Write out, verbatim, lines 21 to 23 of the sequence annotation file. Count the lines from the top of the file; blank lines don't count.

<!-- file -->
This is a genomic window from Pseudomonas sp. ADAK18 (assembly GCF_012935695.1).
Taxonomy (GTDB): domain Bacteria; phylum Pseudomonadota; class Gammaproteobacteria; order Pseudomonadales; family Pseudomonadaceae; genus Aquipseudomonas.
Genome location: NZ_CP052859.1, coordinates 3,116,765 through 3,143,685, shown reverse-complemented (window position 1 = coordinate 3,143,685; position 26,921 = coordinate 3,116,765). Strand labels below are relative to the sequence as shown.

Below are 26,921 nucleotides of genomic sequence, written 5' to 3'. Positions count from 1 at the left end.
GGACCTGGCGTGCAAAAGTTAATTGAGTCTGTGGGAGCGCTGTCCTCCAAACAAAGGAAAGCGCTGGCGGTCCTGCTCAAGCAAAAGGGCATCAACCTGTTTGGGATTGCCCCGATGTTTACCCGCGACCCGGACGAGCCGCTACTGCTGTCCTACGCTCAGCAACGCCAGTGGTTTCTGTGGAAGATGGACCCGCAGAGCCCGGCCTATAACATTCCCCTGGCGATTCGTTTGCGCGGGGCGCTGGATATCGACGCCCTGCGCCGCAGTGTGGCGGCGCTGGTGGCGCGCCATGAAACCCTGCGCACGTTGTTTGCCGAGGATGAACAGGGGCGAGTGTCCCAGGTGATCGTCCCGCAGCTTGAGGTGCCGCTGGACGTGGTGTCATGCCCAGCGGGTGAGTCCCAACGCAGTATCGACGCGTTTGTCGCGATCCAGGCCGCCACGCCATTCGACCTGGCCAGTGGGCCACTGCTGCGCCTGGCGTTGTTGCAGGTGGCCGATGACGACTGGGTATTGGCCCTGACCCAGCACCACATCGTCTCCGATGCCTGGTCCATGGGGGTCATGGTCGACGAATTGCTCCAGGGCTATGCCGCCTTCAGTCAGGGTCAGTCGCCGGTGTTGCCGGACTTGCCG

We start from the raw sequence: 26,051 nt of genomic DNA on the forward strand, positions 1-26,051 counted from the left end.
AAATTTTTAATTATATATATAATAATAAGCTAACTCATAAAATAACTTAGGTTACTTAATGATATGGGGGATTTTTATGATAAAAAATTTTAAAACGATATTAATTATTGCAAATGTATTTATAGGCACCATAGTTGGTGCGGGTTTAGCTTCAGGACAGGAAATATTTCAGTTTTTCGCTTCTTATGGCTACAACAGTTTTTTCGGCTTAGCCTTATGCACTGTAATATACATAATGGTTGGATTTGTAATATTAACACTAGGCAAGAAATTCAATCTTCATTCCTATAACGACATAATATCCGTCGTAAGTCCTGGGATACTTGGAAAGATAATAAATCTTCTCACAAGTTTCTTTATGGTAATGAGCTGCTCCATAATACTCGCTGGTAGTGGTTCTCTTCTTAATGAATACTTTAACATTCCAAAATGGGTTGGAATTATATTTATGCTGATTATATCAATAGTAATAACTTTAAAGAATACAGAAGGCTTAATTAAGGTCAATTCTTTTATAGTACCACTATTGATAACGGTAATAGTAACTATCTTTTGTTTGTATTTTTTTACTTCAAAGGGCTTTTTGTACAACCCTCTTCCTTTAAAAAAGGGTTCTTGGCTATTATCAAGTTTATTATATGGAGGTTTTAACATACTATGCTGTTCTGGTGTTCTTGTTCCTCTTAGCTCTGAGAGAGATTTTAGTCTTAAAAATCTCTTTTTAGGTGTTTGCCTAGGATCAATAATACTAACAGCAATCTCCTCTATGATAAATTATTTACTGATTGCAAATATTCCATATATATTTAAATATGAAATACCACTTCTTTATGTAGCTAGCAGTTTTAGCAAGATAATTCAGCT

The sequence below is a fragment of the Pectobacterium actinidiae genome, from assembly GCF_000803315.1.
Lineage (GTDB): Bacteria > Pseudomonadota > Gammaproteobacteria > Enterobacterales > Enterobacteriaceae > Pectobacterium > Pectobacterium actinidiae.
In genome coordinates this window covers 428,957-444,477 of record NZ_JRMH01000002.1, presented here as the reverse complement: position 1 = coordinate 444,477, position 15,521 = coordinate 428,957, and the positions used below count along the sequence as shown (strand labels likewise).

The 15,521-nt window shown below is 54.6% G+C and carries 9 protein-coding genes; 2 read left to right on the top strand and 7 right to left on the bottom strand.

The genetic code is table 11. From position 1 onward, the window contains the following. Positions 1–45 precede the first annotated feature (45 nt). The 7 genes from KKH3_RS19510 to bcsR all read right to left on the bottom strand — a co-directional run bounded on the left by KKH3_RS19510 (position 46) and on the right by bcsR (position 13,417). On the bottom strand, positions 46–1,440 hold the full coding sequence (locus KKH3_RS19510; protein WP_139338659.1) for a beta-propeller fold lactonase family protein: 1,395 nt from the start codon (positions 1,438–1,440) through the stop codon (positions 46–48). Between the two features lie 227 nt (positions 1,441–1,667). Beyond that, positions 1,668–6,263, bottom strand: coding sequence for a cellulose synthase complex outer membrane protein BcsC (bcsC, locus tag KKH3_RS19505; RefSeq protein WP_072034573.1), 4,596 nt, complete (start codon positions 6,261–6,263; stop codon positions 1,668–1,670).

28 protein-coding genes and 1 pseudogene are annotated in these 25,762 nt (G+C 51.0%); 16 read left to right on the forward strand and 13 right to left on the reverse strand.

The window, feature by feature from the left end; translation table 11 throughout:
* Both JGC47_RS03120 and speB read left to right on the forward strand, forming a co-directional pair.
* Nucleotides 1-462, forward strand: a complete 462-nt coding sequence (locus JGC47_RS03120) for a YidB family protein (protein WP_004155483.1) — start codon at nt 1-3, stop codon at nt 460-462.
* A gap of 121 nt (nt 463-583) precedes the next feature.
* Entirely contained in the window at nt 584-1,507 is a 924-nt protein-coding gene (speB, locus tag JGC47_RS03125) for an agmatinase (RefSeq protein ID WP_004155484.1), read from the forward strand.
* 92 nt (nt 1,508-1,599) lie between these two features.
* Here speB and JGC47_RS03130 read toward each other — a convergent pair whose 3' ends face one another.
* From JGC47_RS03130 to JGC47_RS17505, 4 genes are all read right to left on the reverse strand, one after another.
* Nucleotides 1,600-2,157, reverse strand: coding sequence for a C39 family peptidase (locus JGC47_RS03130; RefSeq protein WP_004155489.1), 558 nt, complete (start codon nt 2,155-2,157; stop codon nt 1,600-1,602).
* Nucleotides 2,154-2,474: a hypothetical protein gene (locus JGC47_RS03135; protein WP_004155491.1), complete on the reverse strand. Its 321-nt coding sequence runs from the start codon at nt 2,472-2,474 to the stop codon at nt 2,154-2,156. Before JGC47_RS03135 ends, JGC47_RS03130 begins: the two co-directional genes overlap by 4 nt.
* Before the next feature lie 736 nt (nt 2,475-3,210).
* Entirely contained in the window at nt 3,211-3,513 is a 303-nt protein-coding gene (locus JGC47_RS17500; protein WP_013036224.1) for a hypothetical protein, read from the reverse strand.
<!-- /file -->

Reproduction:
* From JGC47_RS03130 to JGC47_RS17505, 4 genes are all read right to left on the reverse strand, one after another.
* Nucleotides 1,600-2,157, reverse strand: coding sequence for a C39 family peptidase (locus JGC47_RS03130; RefSeq protein WP_004155489.1), 558 nt, complete (start codon nt 2,155-2,157; stop codon nt 1,600-1,602).
* Nucleotides 2,154-2,474: a hypothetical protein gene (locus JGC47_RS03135; protein WP_004155491.1), complete on the reverse strand. Its 321-nt coding sequence runs from the start codon at nt 2,472-2,474 to the stop codon at nt 2,154-2,156. Before JGC47_RS03135 ends, JGC47_RS03130 begins: the two co-directional genes overlap by 4 nt.